Classroom Observations for Evaluating Teaching

Accurate and fair evaluations of teaching effectiveness should include multiple means of measurement. Student ratings are one way to assess teaching, but may be biased by the gender and race of the instructor and may not be reflective of student learning (see summaries of research). To complement student ratings, there are other measures of teaching effectiveness (see Berk 2005 and 2006); some may be impractical to implement immediately because of the time required, like alumni surveys or employer feedback. Peer observations of teaching can add information to student ratings to evaluate teaching and provide additional benefits to a department.  

Classroom observations by other instructors can provide useful information about teaching but should be implemented thoughtfully. Without guidance, observers may be using different criteria to judge teaching; for example, some observers may wish to see smoothly delivered lectures, others may recognize the importance (and messiness) of active learning. In addition, an observer may be distracted by the subject matter —considering whether their favorite part of the subject is given sufficient emphasis. To be fair, classroom observers can use a specific protocol and feedback form to guide their observations and report.

Potential Steps for Peer Observation

Here is one approach to peer observation of teaching for evaluation, which could be adapted to meet departmental needs. Although presented as numbered steps, the procedure is not necessarily sequential.

  1. To choose a protocol for classroom observation, the department may want to consider their shared values. What does the department value in teaching? What does good teaching look like? Currently, many departments are examining their cultures for inclusive practices, so inclusion may be one of the criteria evaluated.
  2. Select or adapt an observation protocol that reflects departmental and personal teaching values. The form you choose will guide the observer’s focus and prompt for some synthesis and evaluation of their observations. The Yale University Center for Teaching and Learning or the Vanderbilt Center for Teaching’s comprehensive list of items to observe provide examples from which you can choose. The short book cited below by Chism and Chism provides effective guidance as well as several simplified protocols.
  3. Choose peer observer(s); this guide suggests some factors to consider when selecting peers.
  4. Before the observations, the instructor being evaluated should meet with the observer to provide some context about the class, teaching goals and instructor choices, as well as class meeting times, locations and modality. As classroom observation also includes review of course materials, the instructor can provide the observer with access to the course syllabus, course outline and assessments.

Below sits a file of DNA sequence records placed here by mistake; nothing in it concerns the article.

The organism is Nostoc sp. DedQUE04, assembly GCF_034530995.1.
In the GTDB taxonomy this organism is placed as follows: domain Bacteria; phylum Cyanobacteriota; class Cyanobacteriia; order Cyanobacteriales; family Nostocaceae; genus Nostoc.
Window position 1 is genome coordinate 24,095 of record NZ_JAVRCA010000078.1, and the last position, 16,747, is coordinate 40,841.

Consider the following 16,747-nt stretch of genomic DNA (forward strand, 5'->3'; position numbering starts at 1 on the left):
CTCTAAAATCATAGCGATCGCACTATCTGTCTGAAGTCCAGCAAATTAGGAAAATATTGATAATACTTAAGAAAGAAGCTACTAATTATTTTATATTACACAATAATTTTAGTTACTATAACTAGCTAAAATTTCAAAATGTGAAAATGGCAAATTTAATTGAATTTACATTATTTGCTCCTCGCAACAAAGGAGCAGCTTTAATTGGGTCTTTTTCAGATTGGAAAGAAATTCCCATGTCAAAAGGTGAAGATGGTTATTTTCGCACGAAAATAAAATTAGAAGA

5. Peer observers conduct several classroom observations and review the course material following the observation protocols.
  6. After observations are complete, the instructor and the observer may meet to discuss.

Please talk to Duke Learning Innovation if you’d like more information and ideas.

Learning Innovation’s Programs for Formative Feedback

Note that Duke Learning Innovation provides several programs to help instructors teach better with classroom observations. In each case, the goal is specifically not to evaluate teaching for promotion, but to provide the instructor with information to adjust their teaching. In other words, these techniques are for formative evaluation — information for an instructor to act on, rather than a formal evaluation of an instructor’s teaching (which would be a summative evaluation). 

  • Small Group Instructional Feedback – a Learning Innovation consultant conducts a short session with a course’s students mid-semester and organizes the consensus student feedback for an instructor to consider course changes
  • Visit a Classroom – instructors visit each others’ classrooms to gather ideas for their own teaching

Participation in either of these programs is voluntary and an indication that an instructor cares deeply about improving teaching. 

Further Reading

Bandy, J. (2015) Peer Review of Teaching. Vanderbilt University Center for Teaching. Retrieved March 23 2021 from

Berk, Ronald A.  (2005)  “Survey of 12 Strategies to Measure Teaching Effectiveness.” International Journal of Teaching and Learning in Higher Education 17, no. 1 (2005): 48–62. Retrieved March 23 2021 from 

Berk, Ronald A. (2006) Thirteen Strategies to Measure College Teaching: A Consumer’s Guide to Rating Scale Construction, Assessment, and Decision Making for Faculty, Administrators, and Clinicians. 1st ed. Sterling, Va: Stylus Pub, 2006.

Chism, Nancy Van Note, and Grady W. Chism. (2007) Peer Review of Teaching: A Sourcebook. 2nd ed. Bolton, MA: Anker Pub. Co, 2007.

Felder, R. M., and R. Brent. (2004) “How to Evaluate Teaching.” Chemical Engineering Education 38, no. 3 (2004): 200–202. Accessed March 25 2021 from 

Vanderbilt University Center for Teaching (nd) “Student Evaluations of Teaching” Retrieved March 22 2021 from 

Yale University Center for Teaching and Learning (nd) “Using Teaching Inventories and Classroom Observation Protocols” Retrieved March 23 2021 from


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My Duke Learning Innovation colleagues Amy Kenyon and Hannah Rogers contributed substantially to this post.